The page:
Weapons Inspectors Return To Iraq with New AuthorityBy Michael Slackman
LOS ANGELES TIMES -- CAIRO, Egypt
United Nations weapons inspectors returned to Iraq on Monday for the first time in nearly four years, backed by the threat of force and the authority to search anywhere, any time for chemical, biological and nuclear weapons -- even in Saddam Hussein’s lavish palaces.
Chief weapons inspector Hans Blix and Mohamed El Baradei, director-general of the International Atomic Energy Agency, immediately sought to calm fears that their arrival in Baghdad brought the region closer to war.
“We have come here for one single reason, and that is the world wants to have assurance that there are no weapons of mass destruction in Iraq,” Blix said shortly after they landed at Saddam Hussein International Airport.
Credible inspections are “in the interests of Iraq and the interests of the world,” he said.
The United States has threatened to attack Iraq if it does not cooperate with the inspectors, who are operating under a tough new Security Council resolution that gives Baghdad “a final opportunity” to disarm and warns of serious consequences if it does not.
The first test of Iraq’s intentions could come as early as Nov. 27, when Blix said preliminary checks are scheduled to begin. Perhaps the more important date is Dec. 8, when Iraq is to file a list of any banned weapons programs. The second deadline appears to be a conflict waiting to happen, since Iraq insists it has no such programs.
Both the United States and Iraq have stoked the uncertainty surrounding the inspections, doing all they can to keep the other guessing.
Iraq’s parliament, though relatively powerless, made a show of voting against accepting the return of weapons inspectors just one day before Saddam’s foreign minister notified U.N. Secretary-General Kofi Annan SM ’72 that Iraq would abide by the resolution.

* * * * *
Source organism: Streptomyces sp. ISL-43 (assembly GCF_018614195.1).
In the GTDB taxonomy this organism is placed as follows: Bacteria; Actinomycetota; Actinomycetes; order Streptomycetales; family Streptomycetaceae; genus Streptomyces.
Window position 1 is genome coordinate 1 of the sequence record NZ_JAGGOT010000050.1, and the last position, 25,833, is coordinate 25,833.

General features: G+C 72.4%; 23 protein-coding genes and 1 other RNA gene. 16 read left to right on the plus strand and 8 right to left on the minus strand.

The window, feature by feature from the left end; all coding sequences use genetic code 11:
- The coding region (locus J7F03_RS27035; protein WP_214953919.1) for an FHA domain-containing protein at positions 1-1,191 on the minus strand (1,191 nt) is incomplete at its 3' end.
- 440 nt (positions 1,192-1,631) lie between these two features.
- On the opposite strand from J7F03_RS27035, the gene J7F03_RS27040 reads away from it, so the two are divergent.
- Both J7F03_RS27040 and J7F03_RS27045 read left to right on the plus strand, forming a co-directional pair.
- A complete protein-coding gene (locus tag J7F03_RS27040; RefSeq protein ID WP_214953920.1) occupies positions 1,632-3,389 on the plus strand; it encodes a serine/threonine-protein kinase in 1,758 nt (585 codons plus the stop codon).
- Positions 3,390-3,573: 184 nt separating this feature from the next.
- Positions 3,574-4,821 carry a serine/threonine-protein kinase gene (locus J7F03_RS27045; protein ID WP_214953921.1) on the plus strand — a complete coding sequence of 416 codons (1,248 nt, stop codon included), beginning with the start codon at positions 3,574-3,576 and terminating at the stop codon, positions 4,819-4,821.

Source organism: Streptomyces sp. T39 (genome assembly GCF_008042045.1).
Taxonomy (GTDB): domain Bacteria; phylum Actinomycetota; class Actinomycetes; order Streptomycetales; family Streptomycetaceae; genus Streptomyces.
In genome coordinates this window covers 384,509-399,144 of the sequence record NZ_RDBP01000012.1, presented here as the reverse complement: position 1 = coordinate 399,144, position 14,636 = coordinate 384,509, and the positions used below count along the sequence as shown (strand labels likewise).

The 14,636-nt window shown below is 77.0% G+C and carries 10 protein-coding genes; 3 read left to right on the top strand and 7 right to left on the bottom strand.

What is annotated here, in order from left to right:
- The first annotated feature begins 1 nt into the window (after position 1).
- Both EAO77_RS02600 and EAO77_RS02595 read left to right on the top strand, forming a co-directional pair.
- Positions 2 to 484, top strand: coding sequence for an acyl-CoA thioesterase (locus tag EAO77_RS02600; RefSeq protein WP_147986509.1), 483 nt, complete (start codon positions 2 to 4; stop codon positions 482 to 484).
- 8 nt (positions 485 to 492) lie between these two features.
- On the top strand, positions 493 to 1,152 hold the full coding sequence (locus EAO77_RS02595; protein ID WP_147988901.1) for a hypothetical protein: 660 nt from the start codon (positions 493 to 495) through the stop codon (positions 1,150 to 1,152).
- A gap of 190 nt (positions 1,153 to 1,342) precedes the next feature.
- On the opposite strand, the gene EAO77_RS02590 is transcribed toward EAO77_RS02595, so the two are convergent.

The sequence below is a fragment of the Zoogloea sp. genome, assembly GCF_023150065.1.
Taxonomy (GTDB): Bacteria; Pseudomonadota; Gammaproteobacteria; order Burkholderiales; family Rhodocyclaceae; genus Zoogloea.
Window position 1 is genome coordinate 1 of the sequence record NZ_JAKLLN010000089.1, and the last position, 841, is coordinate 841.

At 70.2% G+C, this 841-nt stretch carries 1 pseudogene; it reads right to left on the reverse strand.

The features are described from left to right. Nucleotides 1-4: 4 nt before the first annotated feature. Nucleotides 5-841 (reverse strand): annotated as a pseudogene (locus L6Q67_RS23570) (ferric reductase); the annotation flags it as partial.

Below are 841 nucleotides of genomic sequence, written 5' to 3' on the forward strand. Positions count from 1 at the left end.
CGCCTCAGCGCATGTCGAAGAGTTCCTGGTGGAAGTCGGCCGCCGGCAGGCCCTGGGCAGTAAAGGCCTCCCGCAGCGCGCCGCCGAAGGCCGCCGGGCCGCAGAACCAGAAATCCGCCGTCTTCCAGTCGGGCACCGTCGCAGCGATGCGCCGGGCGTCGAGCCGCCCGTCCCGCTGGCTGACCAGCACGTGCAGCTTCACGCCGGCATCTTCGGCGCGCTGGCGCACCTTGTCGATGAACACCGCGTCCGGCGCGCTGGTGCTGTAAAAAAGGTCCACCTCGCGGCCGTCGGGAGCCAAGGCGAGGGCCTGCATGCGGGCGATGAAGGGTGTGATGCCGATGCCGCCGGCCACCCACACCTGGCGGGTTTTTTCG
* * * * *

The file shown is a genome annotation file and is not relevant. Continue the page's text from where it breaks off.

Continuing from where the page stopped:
As Blix and his crew were preparing Monday for high-tech equipment to be unloaded from their cargo jet, Iraqi ground forces and United States fighter jets were firing at each other in the so-called no-fly zone over the northern part of the country.
The Bush administration has said it will give inspections a chance, but that firing at U.S. warplanes patrolling the no-fly zone might well be considered a “material breach” of the U.N. resolution -- and if confirmed by the Security Council, could trigger an attack.
White House officials said Monday that U.S. warplanes would continue to fire back when targeted by the Iraqis, but that the Bush administration was not ready yet to take the matter to the Security Council.
“I would emphasize that this goes to showing his intention to comply and cooperate,” said White House spokesman Scott McClellan. “But in the meantime, our aircraft will respond when fired upon.
“Our view is zero tolerance, that Saddam Hussein does not need to be playing games at this point. No cat and mouse. It is time for him to comply and cooperate and disarm,” McClellan said.
Diplomats said that the tough talk from the White House, while distressing to its Security Council allies, might be a way of keeping pressure on Baghdad while inspections begin. But retaliatory attacks on Iraqi military installations might also help U.S. and British forces destroy Baghdad’s defense capabilities before an all-out war.